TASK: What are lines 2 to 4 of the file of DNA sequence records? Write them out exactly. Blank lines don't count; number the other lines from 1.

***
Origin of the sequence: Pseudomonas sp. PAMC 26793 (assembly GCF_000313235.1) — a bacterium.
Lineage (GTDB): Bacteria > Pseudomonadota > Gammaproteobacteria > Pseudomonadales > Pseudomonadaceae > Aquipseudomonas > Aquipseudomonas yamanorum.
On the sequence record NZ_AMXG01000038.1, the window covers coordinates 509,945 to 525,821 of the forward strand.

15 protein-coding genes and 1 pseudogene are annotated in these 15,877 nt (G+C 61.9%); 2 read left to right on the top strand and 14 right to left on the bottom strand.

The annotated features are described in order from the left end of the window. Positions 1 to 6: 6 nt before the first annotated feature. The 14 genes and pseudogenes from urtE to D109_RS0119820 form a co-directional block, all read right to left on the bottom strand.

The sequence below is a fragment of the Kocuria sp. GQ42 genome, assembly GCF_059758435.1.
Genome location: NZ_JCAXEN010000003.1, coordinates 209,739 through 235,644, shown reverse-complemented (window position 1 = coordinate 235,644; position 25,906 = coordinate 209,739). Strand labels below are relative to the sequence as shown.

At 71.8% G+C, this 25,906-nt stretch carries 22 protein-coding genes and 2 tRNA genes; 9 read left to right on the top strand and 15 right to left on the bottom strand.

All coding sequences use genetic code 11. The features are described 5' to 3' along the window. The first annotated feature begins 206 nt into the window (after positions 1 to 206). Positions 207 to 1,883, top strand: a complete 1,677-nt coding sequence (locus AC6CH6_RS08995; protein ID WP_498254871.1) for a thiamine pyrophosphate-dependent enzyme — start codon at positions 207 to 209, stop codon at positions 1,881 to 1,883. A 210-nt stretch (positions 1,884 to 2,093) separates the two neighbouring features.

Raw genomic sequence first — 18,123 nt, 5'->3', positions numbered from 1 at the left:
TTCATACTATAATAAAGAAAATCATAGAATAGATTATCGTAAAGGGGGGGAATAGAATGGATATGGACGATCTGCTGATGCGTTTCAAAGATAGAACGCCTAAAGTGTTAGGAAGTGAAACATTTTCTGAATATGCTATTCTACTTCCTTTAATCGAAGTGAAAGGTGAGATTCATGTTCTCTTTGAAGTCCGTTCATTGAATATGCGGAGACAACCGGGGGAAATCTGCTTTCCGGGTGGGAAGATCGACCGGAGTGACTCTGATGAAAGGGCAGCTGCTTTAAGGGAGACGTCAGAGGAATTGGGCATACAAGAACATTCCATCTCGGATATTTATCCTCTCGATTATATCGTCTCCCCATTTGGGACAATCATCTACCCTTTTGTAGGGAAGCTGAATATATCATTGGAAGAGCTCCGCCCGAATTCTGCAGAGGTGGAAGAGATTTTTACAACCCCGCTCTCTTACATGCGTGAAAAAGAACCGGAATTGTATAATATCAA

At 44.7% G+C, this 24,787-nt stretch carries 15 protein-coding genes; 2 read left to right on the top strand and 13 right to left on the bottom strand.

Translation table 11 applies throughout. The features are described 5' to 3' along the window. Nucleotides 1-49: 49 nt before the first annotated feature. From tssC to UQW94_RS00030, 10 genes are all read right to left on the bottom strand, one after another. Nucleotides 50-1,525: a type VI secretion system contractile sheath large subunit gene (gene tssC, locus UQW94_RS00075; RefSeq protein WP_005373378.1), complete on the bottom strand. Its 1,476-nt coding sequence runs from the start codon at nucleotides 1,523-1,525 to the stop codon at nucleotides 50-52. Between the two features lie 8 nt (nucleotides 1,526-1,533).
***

Lineage (GTDB): Bacteria > Pseudomonadota > Gammaproteobacteria > Pseudomonadales > Pseudomonadaceae > Aquipseudomonas > Aquipseudomonas yamanorum.
On the sequence record NZ_AMXG01000038.1, the window covers coordinates 509,945 to 525,821 of the forward strand.

15 protein-coding genes and 1 pseudogene are annotated in these 15,877 nt (G+C 61.9%); 2 read left to right on the top strand and 14 right to left on the bottom strand.